As these things tend to do, it’ll come down to quarterback play.  That’s how former Oregon offensive lineman Geoff Schwartz views the Ducks in 2022.

Under first-year head coach Dan Lanning, Oregon appears to be loaded with talent. Lanning’s task is fitting all that talent together and getting the Ducks to play complementary football. In the team’s spring game, there was a clear mandate to push the ball downfield through the air, something the Ducks weren’t consistently good at last season. If that piece of the game can come together for Lanning and offensive coordinator Kenny Dillingham, the other pieces of the team make sense.

Oregon has a veteran offensive line group with quite a bit of continuity. It has potential defensive stars—and one certified superstar in Noah Sewell—and a pair of defensive-minded coaches in Lanning and DC Tosh Lupoi who have proven throughout their careers more than capable of maximizing defensive talent.

The Ducks open the season in Atlanta, Georgia, against the national title-winning Bulldogs. Lanning just watched five defenders he helped coach to a title last year as the Georgia DC become first-round picks—the first team to ever have five defensive players taken in a first round—but knows there won’t be much of a talent drain from the defense he helped construct.

Oregon will need whoever wins the quarterback competition to be sharp if it is to have a chance in that season-opening showdown.

Schwartz, joining the Saturday Down South Podcast this week, said he thinks quarterback play will be the most important piece for the Ducks.

“If Bo Nix doesn’t lose the game — put it like that — Oregon could be a Playoff team. Could,” Schwartz said. “They could be the best team in the Pac-12. They beat Utah if they have a decent quarterback.”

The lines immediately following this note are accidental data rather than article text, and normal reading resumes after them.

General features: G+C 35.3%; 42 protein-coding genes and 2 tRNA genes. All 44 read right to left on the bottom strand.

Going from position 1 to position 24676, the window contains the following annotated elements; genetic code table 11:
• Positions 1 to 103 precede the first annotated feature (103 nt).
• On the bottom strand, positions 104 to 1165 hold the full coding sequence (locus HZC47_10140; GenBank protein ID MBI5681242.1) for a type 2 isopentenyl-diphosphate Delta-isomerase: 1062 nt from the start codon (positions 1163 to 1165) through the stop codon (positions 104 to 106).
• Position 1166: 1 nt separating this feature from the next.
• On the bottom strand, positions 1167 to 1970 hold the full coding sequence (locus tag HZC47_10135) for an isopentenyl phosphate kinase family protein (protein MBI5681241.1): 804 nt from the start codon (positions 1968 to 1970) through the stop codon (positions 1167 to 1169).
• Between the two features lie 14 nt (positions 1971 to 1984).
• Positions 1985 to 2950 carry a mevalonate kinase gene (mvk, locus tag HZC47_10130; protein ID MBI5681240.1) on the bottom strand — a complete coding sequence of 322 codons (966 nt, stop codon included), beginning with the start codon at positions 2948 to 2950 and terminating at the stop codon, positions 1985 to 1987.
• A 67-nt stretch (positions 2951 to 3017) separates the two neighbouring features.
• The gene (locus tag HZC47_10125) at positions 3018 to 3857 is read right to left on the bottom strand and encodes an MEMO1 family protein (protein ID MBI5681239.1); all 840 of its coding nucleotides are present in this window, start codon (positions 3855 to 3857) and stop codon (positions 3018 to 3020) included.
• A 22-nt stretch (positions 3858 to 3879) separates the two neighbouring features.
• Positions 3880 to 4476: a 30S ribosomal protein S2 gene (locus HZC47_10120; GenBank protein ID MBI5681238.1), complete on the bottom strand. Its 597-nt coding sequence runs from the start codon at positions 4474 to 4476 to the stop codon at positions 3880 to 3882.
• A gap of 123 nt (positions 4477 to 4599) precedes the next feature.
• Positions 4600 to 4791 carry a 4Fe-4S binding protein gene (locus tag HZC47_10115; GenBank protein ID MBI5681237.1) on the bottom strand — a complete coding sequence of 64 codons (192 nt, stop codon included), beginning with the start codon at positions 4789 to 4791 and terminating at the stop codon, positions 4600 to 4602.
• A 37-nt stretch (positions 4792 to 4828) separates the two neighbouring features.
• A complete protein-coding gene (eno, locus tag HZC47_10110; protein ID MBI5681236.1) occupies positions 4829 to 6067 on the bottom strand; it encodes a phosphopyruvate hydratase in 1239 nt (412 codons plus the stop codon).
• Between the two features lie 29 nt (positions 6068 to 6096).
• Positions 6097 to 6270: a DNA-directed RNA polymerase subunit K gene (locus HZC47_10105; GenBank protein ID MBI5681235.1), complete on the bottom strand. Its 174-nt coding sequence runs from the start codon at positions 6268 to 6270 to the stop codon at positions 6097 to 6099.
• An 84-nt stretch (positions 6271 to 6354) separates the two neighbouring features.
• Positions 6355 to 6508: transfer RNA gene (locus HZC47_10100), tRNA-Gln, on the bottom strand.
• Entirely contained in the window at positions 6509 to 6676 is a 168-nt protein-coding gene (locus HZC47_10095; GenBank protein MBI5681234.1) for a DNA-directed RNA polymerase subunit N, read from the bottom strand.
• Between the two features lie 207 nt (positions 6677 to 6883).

Utah won the Pac-12 last season by beating Oregon twice in the span of three games. The Ducks will certainly be looking to make amends. In some ways, the early-season test against Georgia will help Lanning. It will do nothing to impact Oregon’s ability to win the North division or the Pac-12 conference, but it should reveal exactly what kind of team he has.

“They’ll lose to Georgia Week 1. I don’t imagine they’ll beat Georgia,” Schwartz said. “That obviously hurts them. So, 11-2 if Bo Nix is good. But they’re probably a nine-win team, though. I’m not banking on that being a thing that Oregon is. They’re 9-4. That’s my take on what Oregon will be this year. But next year, 10 or 11 wins should happen. I’m not one of these guys that thinks the only successful season is a Playoff berth. Dan Lanning’s first year at 9-4 would be great. It would be awesome. Year 2? Yeah, I want 11 wins.

“The Bo Nix thing terrifies me,” Schwartz continued. “He looked really good (in the spring game) and then he had (one) of those terrible interceptions. You can’t have those. That’s what kills your team.”

Nix, the Auburn transfer with three years starting experience, looked strong and in-command and how you generally expect a starter to look during the Ducks’ spring game on April 23. However, of the three quarterbacks who saw the field, he had the worst interception of the day, forcing a ball into a swarm of Oregon defenders and missing his wideout.

That’s the Nix Oregon is hoping not to see. In three years as a starter for the Tigers, Nix was up and down. He had moments of brilliance interlaced with pockets of bewilderment. In three seasons, he had 44 turnover-worthy plays, as tracked by PFF. That was by far the most among SEC quarterbacks since 2019 and one more than what Anthony Brown had in his first three seasons as a starter.

Nix showed growth last season before an ankle injury forced him to the sideline. At Oregon, reuniting with Dillingham—his offensive coordinator at Auburn in 2019—the hope is Nix can be what Oregon needs.

It would seem Schwartz feels like they have the pieces around him.

You can hear his full interview below: